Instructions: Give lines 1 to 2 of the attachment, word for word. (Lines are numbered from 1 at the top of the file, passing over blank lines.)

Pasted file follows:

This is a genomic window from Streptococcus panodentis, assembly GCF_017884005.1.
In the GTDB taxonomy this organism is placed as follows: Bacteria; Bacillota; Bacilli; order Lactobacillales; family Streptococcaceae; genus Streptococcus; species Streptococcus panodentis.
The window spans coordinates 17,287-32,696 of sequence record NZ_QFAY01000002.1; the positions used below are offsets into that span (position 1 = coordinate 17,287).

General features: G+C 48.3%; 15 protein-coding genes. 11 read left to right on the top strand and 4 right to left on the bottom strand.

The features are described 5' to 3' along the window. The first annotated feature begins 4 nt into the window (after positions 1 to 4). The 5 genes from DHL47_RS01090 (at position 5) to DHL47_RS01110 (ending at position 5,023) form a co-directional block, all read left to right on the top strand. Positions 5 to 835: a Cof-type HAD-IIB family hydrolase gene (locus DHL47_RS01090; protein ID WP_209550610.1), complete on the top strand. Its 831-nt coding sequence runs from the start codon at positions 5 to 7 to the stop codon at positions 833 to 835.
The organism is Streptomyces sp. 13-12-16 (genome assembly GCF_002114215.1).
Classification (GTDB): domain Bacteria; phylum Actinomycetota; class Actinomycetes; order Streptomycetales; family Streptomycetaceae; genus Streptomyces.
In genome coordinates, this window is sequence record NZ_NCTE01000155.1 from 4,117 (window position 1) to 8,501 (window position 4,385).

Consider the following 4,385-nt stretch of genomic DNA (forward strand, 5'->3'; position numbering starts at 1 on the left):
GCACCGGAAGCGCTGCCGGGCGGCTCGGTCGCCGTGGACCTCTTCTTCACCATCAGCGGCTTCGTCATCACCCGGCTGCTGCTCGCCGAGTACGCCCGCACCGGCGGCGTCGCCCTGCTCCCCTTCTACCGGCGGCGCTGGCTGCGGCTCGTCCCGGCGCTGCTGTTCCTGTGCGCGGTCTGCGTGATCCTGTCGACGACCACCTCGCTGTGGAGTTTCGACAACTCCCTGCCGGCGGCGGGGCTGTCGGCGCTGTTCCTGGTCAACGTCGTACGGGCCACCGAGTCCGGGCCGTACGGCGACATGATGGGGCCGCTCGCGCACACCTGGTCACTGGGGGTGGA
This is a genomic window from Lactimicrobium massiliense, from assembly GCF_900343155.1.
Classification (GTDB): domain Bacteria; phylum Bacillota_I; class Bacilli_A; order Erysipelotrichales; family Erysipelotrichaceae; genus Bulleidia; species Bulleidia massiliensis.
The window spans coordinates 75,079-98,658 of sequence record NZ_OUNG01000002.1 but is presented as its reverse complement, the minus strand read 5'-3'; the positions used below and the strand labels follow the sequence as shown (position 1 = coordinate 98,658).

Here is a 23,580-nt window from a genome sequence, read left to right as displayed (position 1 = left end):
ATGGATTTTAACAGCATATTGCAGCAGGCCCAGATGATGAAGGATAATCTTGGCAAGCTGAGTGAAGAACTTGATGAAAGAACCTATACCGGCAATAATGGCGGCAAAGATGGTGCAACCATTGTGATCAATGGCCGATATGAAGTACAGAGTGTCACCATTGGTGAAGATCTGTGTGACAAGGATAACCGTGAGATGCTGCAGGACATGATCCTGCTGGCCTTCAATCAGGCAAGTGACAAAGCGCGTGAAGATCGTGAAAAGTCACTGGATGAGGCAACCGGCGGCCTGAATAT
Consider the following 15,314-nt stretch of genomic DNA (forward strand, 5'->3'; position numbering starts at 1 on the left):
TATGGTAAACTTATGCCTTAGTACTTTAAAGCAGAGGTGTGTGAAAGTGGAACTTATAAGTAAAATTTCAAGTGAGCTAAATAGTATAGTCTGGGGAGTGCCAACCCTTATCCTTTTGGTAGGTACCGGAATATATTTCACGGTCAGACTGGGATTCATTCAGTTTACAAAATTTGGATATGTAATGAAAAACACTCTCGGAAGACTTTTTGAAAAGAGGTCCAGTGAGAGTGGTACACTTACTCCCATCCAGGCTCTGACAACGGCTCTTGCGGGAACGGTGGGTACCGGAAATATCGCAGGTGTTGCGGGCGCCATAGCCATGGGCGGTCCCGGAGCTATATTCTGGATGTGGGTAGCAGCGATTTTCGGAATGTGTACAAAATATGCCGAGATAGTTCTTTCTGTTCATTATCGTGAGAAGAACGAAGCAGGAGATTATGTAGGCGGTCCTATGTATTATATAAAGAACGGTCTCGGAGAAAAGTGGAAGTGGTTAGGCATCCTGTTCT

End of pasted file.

This is a genomic window from Streptococcus panodentis, assembly GCF_017884005.1.
In the GTDB taxonomy this organism is placed as follows: Bacteria; Bacillota; Bacilli; order Lactobacillales; family Streptococcaceae; genus Streptococcus; species Streptococcus panodentis.